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'Choppers' are sixties, right? Right?

Choppers from the early fifties? Damn right.

Like many of you I am fascinated by chopper history; where the 'cutdown', 'bob-job' and chopper' terminology was first used, what the regional variations in customising were, and why and how machines were first modified.

I always believed that the word 'chopper' was associated with the sixties, when metal was cut and geometry altered on custom bikes. But these little photos, which a guy called Chopper Gary recently posted on the FB 'Classic Panheads' page, blow that theory out of the water. These images are from a (yet unidentified) magazine published in 1954... and clearly describe both builders and modified machines as 'choppers'. That's bang in the middle of the 'bobber' era: to me, this is fascinating stuff!

Perhaps the definitive history of the American custom motorcycle is yet to be properly written...

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  • Just because he used the word "chop" doesn't mean it is. O.K you chopped off the front fender. you could have used the word saw. Does that make it a" sawer." Sure looks like a bobjob to me. There's that word again, bob, to shorten, chop, saw. What came first the chicken or the egg?

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    • Rich, I was referring to the first use of the word 'chopper' in relation to a motorcycle rather than the date a 'chopper' as we know it first appeared.

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  • Again I say does the word "chop" take on the same meaning as "chopper" from what I see posted or was there the actual use of the word "chopper" in the article that we're not privy to?

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    • Unfortunately these are the only clippings I've seen, but I am surprised even the word 'chopper' is used to describe the guys making these modifications. It's a word/description I associate with the sixties... just interested to see it used this early. Will have to find the rest of the article to see whether the bikes were described as such, but it's a short leap to imagine they might have been...

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  • Guy, one of the holy guidance on custom motorcycle related terminology (at least this is what i believed in) is the article Irish Rich wrote on Issue #8 of GKM.. the "bobbed" thing kinda make sense with the description of that 40s - 50s era, and yes, "chopper" are a sixties thing..

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  • As interessting as the fact that this ad is from the 50s´s is to me, that there were instructions made back in the days - how to build your chopper/bobber (what ever).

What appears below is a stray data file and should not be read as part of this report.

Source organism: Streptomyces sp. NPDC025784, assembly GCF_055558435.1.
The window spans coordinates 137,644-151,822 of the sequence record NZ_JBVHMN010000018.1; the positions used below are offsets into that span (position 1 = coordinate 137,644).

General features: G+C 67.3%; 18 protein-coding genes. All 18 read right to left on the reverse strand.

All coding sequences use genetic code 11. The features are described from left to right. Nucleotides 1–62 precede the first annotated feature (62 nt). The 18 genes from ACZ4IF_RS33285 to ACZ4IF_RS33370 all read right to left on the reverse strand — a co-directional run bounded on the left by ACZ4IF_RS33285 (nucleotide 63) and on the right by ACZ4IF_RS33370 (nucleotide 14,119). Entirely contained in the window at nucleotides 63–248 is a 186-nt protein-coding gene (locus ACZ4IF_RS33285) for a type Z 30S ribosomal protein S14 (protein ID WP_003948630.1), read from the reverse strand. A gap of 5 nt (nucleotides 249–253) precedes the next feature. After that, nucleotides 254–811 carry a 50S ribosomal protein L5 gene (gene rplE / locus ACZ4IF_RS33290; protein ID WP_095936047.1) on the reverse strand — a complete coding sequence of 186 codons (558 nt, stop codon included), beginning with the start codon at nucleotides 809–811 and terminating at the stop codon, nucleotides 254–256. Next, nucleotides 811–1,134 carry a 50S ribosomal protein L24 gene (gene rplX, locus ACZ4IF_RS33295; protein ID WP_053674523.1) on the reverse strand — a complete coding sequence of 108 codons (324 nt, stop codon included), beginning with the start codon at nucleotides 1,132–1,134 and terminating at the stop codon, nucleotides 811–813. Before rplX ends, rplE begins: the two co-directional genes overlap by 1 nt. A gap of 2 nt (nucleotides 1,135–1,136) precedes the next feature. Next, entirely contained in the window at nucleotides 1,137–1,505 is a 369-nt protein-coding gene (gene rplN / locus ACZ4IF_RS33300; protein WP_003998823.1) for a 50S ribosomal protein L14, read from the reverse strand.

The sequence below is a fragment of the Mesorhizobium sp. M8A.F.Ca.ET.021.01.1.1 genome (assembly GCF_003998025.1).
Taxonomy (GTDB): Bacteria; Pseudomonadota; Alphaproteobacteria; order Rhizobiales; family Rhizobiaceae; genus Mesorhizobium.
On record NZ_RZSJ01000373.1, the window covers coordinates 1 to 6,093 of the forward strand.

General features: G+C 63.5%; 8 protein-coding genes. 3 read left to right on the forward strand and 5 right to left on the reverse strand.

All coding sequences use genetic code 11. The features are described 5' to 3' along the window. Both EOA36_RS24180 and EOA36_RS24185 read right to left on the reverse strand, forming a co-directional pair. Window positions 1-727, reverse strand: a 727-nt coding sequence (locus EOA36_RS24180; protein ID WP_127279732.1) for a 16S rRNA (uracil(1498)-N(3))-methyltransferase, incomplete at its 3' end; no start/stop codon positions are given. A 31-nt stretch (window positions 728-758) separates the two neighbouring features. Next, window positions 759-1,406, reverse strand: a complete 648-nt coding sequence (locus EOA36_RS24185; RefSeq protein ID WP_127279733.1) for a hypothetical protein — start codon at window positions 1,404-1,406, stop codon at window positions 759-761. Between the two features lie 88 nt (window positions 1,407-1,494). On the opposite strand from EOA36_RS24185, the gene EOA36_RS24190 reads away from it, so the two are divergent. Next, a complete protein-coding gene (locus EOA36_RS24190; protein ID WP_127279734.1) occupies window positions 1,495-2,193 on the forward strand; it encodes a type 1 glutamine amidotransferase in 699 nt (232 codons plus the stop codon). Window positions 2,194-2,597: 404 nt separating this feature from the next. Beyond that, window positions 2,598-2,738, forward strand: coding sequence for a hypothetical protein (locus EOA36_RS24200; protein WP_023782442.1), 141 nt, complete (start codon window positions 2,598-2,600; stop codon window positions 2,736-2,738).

Just to give the people an idea, how they could do it.
    If there were things like this today, a lot of people would say it is an instruction for hipsters, dentists (...) to follow the "vintage lifestyle"

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  • chopper (n.) Look up chopper at Dictionary.com
    1550s, "one who chops," agent noun from chop (v.1). Meaning "meat cleaver" is by 1818. Meaning "helicopter" is from 1951, Korean War military slang (compare egg-beater); as a type of stripped-down motorcycle (originally preferred by Hells Angels) from 1965.

    The fact the word choppers is mentioned blows the above 1965 date out of the water! #I'mananorak

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  • Perhaps the term chopper came about from the saying "chop and change" in the earliest days, and then the association to neck cutting was just a coincidence and was then adopted as the style. I too am fascinated by this history. Recently having seen a film by Titus Moede, it seems that the term "chopper" was in full use in 1959 at least as he himself claimed to be the pioneer of the first "chrome chopper" in 1959. It's not just the frame, you can cut up a tank or a set of handlebars and still be "chopping". I think it just evolved and by the 60's it was associated to cutting frames

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  • Perhaps the term chopper came about from the saying "chop and change" in the earliest days, and then the association to neck cutting was just a coincidence and was then adopted as the style. I too am fascinated by this history. Recently having seen a film by Titus Moede, it seems that the term "chopper" was in full use in 1959 at least as he himself claimed to be the pioneer of the first "chrome chopper" in 1959. It's not just the frame, you can cut up a tank or a set of handlebars and still be "chopping". I think it just evolved and by the 60's it was associated to cutting frames.

    Reply
  • the fact is those guys back in the 50's were calling their bikes choppers, so that's what a chopper is. Just because many folks these days have the iconic 60's style as an association, doesn't mean it's right.

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